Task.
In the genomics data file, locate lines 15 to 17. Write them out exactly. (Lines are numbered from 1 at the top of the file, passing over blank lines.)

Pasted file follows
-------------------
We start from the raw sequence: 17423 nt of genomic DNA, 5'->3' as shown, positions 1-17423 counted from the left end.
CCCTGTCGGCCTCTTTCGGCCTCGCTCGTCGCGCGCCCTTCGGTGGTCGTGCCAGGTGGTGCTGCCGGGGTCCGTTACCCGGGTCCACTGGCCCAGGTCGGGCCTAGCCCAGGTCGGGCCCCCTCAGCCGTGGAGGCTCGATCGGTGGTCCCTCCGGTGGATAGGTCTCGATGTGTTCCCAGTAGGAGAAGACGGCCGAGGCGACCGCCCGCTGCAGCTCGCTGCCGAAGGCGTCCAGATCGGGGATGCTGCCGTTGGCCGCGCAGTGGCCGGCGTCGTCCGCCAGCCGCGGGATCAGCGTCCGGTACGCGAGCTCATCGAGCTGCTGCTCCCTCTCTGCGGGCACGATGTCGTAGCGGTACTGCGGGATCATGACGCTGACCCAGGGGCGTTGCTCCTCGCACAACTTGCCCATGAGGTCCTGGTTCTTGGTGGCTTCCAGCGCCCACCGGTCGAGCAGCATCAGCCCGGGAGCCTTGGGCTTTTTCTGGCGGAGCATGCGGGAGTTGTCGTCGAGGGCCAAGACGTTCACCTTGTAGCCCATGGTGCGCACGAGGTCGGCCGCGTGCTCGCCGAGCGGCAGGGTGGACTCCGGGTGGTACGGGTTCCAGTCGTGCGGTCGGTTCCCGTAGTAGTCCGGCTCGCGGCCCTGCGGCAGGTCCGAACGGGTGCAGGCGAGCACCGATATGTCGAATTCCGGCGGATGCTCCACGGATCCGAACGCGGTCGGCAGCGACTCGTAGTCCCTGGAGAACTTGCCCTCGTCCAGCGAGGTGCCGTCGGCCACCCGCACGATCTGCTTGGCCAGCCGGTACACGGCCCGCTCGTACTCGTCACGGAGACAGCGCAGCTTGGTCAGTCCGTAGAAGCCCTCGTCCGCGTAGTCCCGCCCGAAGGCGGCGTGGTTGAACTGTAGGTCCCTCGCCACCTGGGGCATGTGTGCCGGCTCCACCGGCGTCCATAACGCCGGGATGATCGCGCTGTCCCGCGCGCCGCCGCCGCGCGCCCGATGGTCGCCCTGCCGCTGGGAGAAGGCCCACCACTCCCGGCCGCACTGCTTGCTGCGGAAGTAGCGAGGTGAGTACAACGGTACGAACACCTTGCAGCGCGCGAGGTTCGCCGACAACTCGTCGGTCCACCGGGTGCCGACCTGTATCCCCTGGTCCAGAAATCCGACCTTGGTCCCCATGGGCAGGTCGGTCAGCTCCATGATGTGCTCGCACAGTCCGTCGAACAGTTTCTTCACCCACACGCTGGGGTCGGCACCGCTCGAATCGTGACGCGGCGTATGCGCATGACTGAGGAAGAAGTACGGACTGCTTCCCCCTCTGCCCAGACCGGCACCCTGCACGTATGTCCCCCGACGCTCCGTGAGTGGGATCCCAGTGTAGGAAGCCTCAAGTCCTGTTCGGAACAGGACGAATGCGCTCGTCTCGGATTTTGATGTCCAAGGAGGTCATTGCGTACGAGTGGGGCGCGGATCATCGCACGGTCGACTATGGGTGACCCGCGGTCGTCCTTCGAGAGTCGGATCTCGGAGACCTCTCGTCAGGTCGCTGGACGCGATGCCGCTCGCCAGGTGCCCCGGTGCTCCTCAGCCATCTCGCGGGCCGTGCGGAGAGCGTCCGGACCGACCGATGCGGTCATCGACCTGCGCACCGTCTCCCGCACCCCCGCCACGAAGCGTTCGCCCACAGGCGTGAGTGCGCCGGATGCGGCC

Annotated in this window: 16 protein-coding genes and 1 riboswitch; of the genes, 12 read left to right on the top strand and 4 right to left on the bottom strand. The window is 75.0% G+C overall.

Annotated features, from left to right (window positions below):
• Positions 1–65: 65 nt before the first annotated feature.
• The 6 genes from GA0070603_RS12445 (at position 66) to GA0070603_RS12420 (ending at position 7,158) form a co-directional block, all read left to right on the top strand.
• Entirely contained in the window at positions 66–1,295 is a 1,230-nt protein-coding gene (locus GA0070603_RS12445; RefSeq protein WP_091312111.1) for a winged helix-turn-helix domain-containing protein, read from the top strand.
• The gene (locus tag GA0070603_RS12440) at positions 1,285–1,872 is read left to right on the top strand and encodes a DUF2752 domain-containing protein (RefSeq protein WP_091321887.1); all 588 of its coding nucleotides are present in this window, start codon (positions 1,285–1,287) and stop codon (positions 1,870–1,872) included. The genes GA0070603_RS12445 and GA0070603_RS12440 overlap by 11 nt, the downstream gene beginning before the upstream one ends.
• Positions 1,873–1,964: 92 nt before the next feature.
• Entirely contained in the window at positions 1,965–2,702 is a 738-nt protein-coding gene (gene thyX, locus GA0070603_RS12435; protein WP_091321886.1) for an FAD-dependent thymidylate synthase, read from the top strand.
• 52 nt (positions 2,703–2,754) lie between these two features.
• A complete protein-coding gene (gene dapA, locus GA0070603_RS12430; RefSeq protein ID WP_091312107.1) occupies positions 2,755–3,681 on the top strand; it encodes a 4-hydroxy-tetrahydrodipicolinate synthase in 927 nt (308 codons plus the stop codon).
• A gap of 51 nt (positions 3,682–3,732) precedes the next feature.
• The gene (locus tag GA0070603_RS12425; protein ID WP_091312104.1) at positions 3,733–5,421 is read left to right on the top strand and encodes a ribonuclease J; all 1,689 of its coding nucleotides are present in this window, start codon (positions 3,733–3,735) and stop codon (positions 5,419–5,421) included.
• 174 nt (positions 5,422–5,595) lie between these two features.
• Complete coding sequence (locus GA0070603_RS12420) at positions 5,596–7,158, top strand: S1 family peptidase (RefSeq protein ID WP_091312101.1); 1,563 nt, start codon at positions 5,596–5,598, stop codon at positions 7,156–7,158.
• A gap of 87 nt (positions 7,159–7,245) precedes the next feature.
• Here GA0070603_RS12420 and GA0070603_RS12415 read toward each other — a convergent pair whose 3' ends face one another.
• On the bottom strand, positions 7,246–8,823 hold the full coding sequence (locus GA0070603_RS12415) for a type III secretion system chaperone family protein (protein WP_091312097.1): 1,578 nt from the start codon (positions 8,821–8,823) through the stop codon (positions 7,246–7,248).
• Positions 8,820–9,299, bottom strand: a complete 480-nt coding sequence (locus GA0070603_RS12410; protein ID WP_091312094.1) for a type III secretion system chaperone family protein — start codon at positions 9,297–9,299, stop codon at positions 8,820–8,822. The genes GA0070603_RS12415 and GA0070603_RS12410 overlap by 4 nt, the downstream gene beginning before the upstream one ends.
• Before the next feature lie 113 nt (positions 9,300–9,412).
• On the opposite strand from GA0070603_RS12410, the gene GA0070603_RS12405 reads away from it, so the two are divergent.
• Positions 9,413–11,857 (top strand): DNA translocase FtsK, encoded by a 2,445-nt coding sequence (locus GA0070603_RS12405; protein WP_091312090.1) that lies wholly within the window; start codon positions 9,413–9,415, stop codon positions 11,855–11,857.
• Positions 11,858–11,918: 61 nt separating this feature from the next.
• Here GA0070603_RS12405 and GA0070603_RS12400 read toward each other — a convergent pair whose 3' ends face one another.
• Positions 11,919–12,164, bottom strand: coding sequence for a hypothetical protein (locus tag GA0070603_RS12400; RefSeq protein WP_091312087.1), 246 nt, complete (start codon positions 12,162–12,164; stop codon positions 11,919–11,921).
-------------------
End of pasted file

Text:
• 174 nt (positions 5,422–5,595) lie between these two features.
• Complete coding sequence (locus GA0070603_RS12420) at positions 5,596–7,158, top strand: S1 family peptidase (RefSeq protein ID WP_091312101.1); 1,563 nt, start codon at positions 5,596–5,598, stop codon at positions 7,156–7,158.
• A gap of 87 nt (positions 7,159–7,245) precedes the next feature.